Influence of parathyroidectomy and calcium on rat renal function.Nephron 1999; 83(1):59-65N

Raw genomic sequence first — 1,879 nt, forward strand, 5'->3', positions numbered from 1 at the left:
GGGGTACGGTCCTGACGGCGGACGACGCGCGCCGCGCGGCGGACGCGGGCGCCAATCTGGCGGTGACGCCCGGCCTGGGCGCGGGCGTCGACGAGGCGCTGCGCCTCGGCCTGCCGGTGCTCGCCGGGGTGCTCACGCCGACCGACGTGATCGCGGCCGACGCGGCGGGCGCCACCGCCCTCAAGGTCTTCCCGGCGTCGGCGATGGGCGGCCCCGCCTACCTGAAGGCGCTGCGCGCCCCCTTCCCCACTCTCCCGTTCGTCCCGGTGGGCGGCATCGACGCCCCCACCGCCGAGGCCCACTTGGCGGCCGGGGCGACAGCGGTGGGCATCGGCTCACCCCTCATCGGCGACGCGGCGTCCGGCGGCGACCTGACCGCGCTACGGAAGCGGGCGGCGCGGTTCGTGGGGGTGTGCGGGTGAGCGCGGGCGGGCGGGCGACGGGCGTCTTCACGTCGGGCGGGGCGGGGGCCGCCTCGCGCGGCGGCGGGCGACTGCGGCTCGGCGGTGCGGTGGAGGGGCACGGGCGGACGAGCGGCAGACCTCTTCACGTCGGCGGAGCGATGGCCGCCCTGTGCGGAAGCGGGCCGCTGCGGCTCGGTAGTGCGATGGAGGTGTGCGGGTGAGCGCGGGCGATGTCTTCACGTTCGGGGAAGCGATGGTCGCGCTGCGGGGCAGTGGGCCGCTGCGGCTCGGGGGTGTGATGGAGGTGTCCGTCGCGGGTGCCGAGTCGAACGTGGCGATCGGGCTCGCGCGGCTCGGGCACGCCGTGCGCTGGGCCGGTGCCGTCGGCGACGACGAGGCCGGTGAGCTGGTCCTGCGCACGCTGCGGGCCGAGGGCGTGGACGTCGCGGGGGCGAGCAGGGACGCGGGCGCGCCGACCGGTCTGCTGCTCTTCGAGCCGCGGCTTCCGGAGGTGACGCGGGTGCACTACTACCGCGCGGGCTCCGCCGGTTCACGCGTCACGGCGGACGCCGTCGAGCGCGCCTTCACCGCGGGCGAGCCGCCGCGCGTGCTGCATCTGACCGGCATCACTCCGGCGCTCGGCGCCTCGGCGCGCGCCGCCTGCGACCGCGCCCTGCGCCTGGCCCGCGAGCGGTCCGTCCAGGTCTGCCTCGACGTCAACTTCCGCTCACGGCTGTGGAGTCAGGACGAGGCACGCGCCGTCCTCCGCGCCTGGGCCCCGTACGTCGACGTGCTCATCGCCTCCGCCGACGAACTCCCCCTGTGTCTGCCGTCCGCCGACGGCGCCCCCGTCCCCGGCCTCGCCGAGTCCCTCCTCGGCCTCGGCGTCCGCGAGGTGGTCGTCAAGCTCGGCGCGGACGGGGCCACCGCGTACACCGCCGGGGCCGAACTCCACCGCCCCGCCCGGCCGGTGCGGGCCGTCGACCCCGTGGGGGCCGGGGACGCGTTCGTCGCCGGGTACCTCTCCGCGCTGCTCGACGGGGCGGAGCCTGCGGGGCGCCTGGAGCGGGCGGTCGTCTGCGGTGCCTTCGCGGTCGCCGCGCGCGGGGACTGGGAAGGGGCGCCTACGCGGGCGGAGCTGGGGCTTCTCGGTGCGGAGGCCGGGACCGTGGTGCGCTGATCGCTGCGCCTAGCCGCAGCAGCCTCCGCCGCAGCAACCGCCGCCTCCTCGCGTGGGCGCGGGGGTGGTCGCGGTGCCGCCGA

Parathyroid hormone (PTH) has multiple effects on water and electrolyte transport along the nephron. However, the influences of PTH and calcium on the urinary concentration ability are not fully understood. In this study, clearance and microperfusion studies were performed in thyroparathyroidectomized (TPTX) rats either supplemented (TPTX+Ca(2+)) or not with calcium added to the ingested food as CaCl(2) (1.6 g/100 g). Acid-base data and renal functional parameters were measured in TPTX and TPTX+Ca(2+) rats. Additional studies were performed in the isolated inner medullary collecting tubules of intact and TPTX rats to evaluate the osmotic permeability of this segment in the presence of 10(-6) M PTH added to the bath. In these experiments the possible influence of PTH on antidiuretic hormone induced changes of the osmotic permeability in TPTX and TPTX+Ca(2+) rats was also investigated. In the TPTX+Ca(+) group, the glomerular filtration rate increased significantly when compared to the TPTX group (6.04 +/- 0.42 vs. 4.88 +/- 0.20 ml.min(-1).kg(-1); p < 0.05), but the U/P inulin ratio remained lower than control values (30.8 +/- 1.48 vs. 54.0 +/- 3.5; p < 0.05), which suggests that normal levels of PTH are necessary to maintain the concentrating ability. In a group of TPTX rats, an acute infusion of PTH (0.5 microg.min(-1).kg(-1)) significantly decreased the urinary flow and increased the renal plasma flow, results that agree with the vasomodulator action of this hormone on the renal vasculature. A significant increase in the fractional K(+) excretion observed in the TPTX+Ca(2+) group as compared with both control and TPTX, groups suggests that the excreted load of Ca(2+) may interfere with tubular K(+) handling in the absence of PTH. PTH (10(-6) M) added to the bath of the isolated inner medullary collecting tubules did not change the osmotic permeability, of intact, TPTX, and TPTX+Ca(2+) rats. Furthermore, it did not modify the antidiuretic hormone induced changes in the osmotic permeability. These results suggest that this segment of the nephron is PTH insensitive as far as water and ion transport are concerned.